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Gov. Perry: Border Security Council to hold public meetings in border communities

Operation Border Star ongoing along the border region

From the Office of Gov. Rick Perry

October 10, 2007

Government - Gov. Perry picture AUSTIN – Gov. Rick Perry Sept. 26 announced the first meetings of the newly-appointed Border Security Council, Oct. 1-3, 2007. The meetings will take place in border communities, offering a public forum for testimony relating to strengthening safety and security in the Texas-Mexico border region and areas statewide. The meetings will occur during the first phase of the State of Texas’ newest border security surge, Operation Border Star.

“Texans know that border-related crime is not isolated to the border region. All Texans, and all Americans, are affected by the smuggling of drugs and humans as they make their way across the Texas-Mexico border and into our communities,” said Perry. “The Border Security Council will play an important role in helping the state coordinate efficient and effective strategies to create a stronger law enforcement presence along the border to prevent and deter criminal activity.”

The first meetings of the Border Security Council will be (all times local):

Oct. 1 at 9:00 a.m.
City of McAllen Council Chambers
1300 Houston Ave., 3rd Floor

Oct. 2 at 8:30 a.m.
City of Laredo City Council Hearing Room
1110 Houston Street

El Paso
Oct. 3 at 8:30 a.m.
El Paso City Hall Chambers
2 Civic Center Plaza

The Border Security Council focuses on homeland security and economic development along the Texas-Mexico Border. Created in Senate Bill 11 during the 80th Legislative Session, the council is responsible for developing and recommending performance standards, reporting requirements and audit methods for funds allocated to the Office of the Governor for border security. The council also advises Governor Perry on the allocation of homeland security funds.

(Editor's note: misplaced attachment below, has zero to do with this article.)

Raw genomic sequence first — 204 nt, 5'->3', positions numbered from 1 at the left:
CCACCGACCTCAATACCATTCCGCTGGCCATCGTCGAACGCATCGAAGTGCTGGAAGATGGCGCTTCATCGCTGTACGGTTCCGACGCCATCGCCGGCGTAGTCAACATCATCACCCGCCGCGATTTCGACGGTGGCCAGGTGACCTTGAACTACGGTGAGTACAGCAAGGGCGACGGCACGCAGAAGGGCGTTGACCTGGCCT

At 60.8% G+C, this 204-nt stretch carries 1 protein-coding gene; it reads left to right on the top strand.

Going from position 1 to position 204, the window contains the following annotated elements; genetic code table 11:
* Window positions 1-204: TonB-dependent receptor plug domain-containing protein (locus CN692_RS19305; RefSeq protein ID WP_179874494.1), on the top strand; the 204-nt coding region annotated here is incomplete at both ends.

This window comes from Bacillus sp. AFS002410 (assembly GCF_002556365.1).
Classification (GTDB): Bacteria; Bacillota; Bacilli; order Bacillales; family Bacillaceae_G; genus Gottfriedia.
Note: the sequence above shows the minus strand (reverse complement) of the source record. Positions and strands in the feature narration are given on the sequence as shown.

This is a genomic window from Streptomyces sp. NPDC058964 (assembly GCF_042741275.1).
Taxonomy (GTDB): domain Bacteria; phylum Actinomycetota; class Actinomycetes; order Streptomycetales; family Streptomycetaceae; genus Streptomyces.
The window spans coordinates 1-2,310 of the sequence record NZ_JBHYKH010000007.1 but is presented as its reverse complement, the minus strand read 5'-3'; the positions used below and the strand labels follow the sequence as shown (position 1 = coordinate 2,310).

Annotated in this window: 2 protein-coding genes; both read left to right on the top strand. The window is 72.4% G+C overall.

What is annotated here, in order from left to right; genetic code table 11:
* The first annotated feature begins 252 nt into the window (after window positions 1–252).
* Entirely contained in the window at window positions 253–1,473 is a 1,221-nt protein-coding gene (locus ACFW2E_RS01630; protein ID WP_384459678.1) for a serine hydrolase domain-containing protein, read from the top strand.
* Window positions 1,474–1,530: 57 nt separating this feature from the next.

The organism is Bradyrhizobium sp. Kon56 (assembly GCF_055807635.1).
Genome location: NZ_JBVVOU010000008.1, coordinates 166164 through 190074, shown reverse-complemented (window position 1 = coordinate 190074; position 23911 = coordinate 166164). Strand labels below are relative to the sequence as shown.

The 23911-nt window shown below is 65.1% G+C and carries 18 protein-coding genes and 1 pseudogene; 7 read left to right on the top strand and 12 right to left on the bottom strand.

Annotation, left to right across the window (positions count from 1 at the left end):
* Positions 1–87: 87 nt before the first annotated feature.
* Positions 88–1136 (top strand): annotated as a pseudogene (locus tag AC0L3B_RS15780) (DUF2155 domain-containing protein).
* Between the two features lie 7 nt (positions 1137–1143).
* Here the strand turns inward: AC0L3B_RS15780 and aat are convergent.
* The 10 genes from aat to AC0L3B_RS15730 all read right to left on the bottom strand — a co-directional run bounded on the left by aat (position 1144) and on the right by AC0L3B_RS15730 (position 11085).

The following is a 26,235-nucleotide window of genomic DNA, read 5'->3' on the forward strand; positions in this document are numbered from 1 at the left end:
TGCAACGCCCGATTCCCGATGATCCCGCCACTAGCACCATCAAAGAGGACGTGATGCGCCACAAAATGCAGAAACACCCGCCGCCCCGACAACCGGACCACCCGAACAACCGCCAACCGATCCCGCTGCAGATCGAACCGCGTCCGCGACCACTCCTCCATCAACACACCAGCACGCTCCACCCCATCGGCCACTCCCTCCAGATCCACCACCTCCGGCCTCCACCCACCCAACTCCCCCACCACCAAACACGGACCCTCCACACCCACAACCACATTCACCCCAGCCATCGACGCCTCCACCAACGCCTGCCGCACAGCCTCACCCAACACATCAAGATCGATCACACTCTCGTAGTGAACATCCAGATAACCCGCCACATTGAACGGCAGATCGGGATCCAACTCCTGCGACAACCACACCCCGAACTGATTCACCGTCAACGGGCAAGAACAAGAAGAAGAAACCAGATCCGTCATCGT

In coordination with the United States Border Patrol, the Texas Border Sheriff’s Coalition, the Coastal Bend Sheriffs Coalition and border area police departments, the State of Texas launched Operation Border Star in mid-September. This operation is a unified high intensity, multi-agency effort focused on reducing crime in targeted regions along the Texas-Mexico border. The operation will continue for a time period that will remain undisclosed for operational security purposes.

Operation Border Star draws resources from across the state to support the U.S. Border Patrol, including local law enforcement; Texas Department of Public Safety troopers, criminal intelligence personnel and Texas Rangers; Texas Parks and Wildlife Department game wardens; and Texas Military Forces personnel and equipment, including fixed wing aircrafts, and a large arsenal of helicopters with night vision capabilities.

To date, 11,095 pounds of marijuana, 35.4 pounds of cocaine and 7.4 pounds of methamphetamine have been seized as a result of Operation Border Star. Additionally, 170 illegal aliens have been arrested, including three members of Mara Salvatrucha, or MS-13, which is considered the fastest-growing and most violent street gang in the nation today. More importantly, organized smuggling activities have decreased since this operation began. Law enforcement agencies have reported a reduction in the number of calls they have received for assistance, which reflect complaints received from the public to report suspicious or criminal activity. During periods of low smuggling activity, the number of calls decreases.

In support of this operation, the U.S. Border Patrol is hosting Joint Operation Intelligence Centers (JOIC) in each of the five Texas Border Sectors. The establishment of JOICs will enable participating law enforcement entities to maximize the effect of enforcement personnel and resources, while facilitating information sharing. Through this cohesive law enforcement effort, criminal activity with a direct nexus to the Texas-Mexico border will be reduced and higher levels of border security instilled.

“By joining together with our local, state and federal partners, we will support the men and women of the U.S. Border Patrol, and protect our communities by dominating the border,” Perry said. “While securing our international borders is ultimately the responsibility of the federal government, Texas can and will assist in that effort to maximize its effect.”

This operation will be substantially expanded during the next year with guidance from the Texas Border Security Council and more than $100 million provided by the 80th Texas Legislature for continued border security efforts.

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